A natural-gas pipeline may run through Tony Parker’s family farm near the Johnston-Sampson county line. He’s OK with that, so long as it doesn’t get in the way.
“The way I understand it, it won’t affect it none,” Parker said. “They say they dig the topsoil up, put the pipe in about four or five feet and then put the same topsoil back on top.”
Parker was one of dozens of Johnston, Sampson and Wilson county landowners who got a first glimpse on Thursday at how the proposed 550-mile Atlantic Coast Pipeline may cut through their properties. At a public meeting hosted by the project’s developer, Richmond, Va.-based Dominion Resources, residents could ask questions, voice concerns and make suggestions on how to alter the route.
Duke Energy and Piedmont Natural Gas partnered with Dominion to build the underground transmission line, which will stretch from the rich shale basins of West Virginia to Robeson County in North Carolina.
In Johnston County, one of eight North Carolina counties included in the proposal, the pipeline will run 36.5 miles north to south, initially west of the Interstate 95 corridor near Kenly and Micro, then southeast past Four Oaks and Benson.
In its current form, the pipeline would touch about 301 parcels in Johnston County, where 86 percent of landowners have allowed initial surveying, said Dominion spokesman Frank Mack.
About 1,384 total parcels touch the North Carolina portion of the project, which will require about 110 feet of access for construction and a 50-foot corridor for the buried line.
Local leaders say the pipeline will bring natural gas closer to sites they say are poised for economic development. Gov. Pat McCrory has said the project, estimated to cost $4.5 billion, can be a boon for the entire state.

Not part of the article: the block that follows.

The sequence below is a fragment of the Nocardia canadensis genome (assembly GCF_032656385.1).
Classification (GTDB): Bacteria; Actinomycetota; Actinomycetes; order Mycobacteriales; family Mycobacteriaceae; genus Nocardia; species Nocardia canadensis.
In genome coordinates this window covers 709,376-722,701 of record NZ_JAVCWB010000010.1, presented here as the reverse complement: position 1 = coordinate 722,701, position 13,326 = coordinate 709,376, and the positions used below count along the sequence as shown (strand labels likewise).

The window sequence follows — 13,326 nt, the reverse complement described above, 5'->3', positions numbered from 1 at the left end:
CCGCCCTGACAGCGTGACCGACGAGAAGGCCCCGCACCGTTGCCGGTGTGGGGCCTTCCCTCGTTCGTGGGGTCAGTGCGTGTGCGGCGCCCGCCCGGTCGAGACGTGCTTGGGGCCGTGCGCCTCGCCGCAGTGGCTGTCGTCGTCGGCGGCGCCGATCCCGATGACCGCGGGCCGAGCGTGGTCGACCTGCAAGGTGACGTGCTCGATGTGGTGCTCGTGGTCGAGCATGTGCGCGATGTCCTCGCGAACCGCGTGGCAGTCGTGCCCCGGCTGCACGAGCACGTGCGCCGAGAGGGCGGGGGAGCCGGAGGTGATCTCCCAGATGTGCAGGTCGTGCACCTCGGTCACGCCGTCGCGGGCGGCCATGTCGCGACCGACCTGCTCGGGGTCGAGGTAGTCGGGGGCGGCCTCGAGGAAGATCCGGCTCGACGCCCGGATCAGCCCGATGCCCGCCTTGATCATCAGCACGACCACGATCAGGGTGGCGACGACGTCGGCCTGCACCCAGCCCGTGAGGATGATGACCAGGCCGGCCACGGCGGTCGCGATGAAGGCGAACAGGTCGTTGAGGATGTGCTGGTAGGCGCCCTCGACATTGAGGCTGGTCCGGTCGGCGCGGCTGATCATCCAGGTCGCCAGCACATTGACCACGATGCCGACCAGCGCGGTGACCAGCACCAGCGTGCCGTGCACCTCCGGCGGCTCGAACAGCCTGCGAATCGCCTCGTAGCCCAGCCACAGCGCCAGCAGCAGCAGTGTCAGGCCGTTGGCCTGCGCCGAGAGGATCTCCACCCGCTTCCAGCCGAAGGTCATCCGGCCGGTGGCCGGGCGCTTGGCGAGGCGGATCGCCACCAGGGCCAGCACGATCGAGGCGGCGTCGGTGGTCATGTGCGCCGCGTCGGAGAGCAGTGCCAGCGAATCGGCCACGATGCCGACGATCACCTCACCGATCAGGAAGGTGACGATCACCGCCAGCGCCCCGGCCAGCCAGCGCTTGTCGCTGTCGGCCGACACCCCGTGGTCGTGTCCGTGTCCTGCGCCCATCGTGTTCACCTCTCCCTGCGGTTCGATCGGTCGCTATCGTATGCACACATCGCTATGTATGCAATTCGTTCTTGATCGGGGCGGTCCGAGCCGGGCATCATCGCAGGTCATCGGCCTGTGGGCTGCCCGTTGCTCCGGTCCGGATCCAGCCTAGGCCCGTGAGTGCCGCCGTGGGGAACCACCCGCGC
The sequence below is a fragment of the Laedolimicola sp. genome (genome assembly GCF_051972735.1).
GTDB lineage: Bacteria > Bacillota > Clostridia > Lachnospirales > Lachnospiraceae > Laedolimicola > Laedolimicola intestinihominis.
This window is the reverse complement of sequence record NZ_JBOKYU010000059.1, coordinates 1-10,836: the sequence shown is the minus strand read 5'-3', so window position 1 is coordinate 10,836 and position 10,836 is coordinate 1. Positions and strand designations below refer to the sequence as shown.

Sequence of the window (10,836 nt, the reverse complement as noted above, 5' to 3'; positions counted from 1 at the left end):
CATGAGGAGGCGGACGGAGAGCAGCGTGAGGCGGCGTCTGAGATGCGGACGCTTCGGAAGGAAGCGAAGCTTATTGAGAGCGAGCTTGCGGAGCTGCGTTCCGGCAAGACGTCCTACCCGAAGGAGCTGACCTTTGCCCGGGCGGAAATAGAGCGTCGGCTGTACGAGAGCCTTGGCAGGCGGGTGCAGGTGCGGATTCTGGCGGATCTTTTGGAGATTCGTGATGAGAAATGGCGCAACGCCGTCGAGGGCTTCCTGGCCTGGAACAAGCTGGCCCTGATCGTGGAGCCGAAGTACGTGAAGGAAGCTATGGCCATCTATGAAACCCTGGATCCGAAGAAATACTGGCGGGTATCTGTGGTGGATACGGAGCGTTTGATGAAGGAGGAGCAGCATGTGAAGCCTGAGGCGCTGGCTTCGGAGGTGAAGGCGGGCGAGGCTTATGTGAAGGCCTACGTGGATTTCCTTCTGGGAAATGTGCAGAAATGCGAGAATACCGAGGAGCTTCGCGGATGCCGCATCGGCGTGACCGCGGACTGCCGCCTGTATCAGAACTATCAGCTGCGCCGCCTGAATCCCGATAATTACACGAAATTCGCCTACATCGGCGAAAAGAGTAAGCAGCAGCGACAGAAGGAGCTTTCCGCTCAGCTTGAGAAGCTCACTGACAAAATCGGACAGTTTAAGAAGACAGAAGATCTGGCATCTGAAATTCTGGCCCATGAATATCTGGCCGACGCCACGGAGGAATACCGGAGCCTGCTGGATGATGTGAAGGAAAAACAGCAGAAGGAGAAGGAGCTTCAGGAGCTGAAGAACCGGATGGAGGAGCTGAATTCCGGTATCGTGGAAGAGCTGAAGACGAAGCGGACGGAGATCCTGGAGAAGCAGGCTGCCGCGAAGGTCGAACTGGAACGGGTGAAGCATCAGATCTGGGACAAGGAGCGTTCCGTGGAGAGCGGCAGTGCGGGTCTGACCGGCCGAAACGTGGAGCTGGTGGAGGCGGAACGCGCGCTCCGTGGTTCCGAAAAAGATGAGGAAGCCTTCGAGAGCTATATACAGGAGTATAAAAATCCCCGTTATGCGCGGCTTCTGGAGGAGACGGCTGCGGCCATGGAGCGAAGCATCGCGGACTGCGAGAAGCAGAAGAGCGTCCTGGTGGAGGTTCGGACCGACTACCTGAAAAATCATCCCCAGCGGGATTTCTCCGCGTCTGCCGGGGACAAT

But building won’t begin until Dominion gets approval from the Federal Energy Regulatory Commission. The company also needs access to the land where the pipeline will carry gas.
To get the easements, Dominion will attempt to negotiate with landowners whose property is in the path of the final route. If negotiations fail, the company can use eminent domain to get an easement for a price decided by the courts.
Some easement agreements will not allow landowners to build structures or grow trees near the pipeline. On farmland, the company would bury the pipeline deep enough so farmers can continue to plant and harvest crops.
John Suggs leases out two tracts of farmland in central Johnston County, both of which have older natural-gas lines running underground. Suggs thought the Dominion pipeline was also aimed at his properties, until he learned they had been taken out of the plan on Thursday night.
“It felt good,” Suggs said after learning about the rerouted line. “I was really concerned.”